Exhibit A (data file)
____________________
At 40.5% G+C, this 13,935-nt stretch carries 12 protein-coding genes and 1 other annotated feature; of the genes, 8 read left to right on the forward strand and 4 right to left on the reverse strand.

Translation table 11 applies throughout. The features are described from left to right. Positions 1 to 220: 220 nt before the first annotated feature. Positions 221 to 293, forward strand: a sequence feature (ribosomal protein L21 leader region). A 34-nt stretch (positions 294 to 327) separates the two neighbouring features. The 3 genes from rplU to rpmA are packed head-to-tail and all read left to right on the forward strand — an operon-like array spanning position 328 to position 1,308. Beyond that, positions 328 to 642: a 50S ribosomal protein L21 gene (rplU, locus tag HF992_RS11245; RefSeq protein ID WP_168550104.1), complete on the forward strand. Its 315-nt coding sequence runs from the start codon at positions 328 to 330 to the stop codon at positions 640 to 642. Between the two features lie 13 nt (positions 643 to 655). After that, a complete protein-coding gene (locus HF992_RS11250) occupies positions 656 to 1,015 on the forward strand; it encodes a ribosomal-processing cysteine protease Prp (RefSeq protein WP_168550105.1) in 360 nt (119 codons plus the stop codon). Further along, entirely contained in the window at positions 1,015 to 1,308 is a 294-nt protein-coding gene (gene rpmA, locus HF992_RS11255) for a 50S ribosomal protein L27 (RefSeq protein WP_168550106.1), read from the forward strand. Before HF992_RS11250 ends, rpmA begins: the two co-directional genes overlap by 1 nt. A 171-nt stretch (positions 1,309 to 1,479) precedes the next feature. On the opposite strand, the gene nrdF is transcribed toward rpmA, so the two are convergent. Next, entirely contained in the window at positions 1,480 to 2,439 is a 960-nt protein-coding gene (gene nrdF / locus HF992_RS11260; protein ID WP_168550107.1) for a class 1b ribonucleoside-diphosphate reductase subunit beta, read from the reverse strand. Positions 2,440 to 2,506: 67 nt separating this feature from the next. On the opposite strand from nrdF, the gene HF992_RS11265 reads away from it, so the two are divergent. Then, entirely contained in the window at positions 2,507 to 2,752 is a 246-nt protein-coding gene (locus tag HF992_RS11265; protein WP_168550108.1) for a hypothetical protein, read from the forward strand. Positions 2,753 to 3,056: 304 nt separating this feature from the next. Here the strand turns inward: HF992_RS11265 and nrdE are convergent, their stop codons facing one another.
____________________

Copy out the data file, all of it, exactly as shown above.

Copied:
At 40.5% G+C, this 13,935-nt stretch carries 12 protein-coding genes and 1 other annotated feature; of the genes, 8 read left to right on the forward strand and 4 right to left on the reverse strand.

Translation table 11 applies throughout. The features are described from left to right. Positions 1 to 220: 220 nt before the first annotated feature. Positions 221 to 293, forward strand: a sequence feature (ribosomal protein L21 leader region). A 34-nt stretch (positions 294 to 327) separates the two neighbouring features. The 3 genes from rplU to rpmA are packed head-to-tail and all read left to right on the forward strand — an operon-like array spanning position 328 to position 1,308. Beyond that, positions 328 to 642: a 50S ribosomal protein L21 gene (rplU, locus tag HF992_RS11245; RefSeq protein ID WP_168550104.1), complete on the forward strand. Its 315-nt coding sequence runs from the start codon at positions 328 to 330 to the stop codon at positions 640 to 642. Between the two features lie 13 nt (positions 643 to 655). After that, a complete protein-coding gene (locus HF992_RS11250) occupies positions 656 to 1,015 on the forward strand; it encodes a ribosomal-processing cysteine protease Prp (RefSeq protein WP_168550105.1) in 360 nt (119 codons plus the stop codon). Further along, entirely contained in the window at positions 1,015 to 1,308 is a 294-nt protein-coding gene (gene rpmA, locus HF992_RS11255) for a 50S ribosomal protein L27 (RefSeq protein WP_168550106.1), read from the forward strand. Before HF992_RS11250 ends, rpmA begins: the two co-directional genes overlap by 1 nt. A 171-nt stretch (positions 1,309 to 1,479) precedes the next feature. On the opposite strand, the gene nrdF is transcribed toward rpmA, so the two are convergent. Next, entirely contained in the window at positions 1,480 to 2,439 is a 960-nt protein-coding gene (gene nrdF / locus HF992_RS11260; protein ID WP_168550107.1) for a class 1b ribonucleoside-diphosphate reductase subunit beta, read from the reverse strand. Positions 2,440 to 2,506: 67 nt separating this feature from the next. On the opposite strand from nrdF, the gene HF992_RS11265 reads away from it, so the two are divergent. Then, entirely contained in the window at positions 2,507 to 2,752 is a 246-nt protein-coding gene (locus tag HF992_RS11265; protein WP_168550108.1) for a hypothetical protein, read from the forward strand. Positions 2,753 to 3,056: 304 nt separating this feature from the next. Here the strand turns inward: HF992_RS11265 and nrdE are convergent, their stop codons facing one another.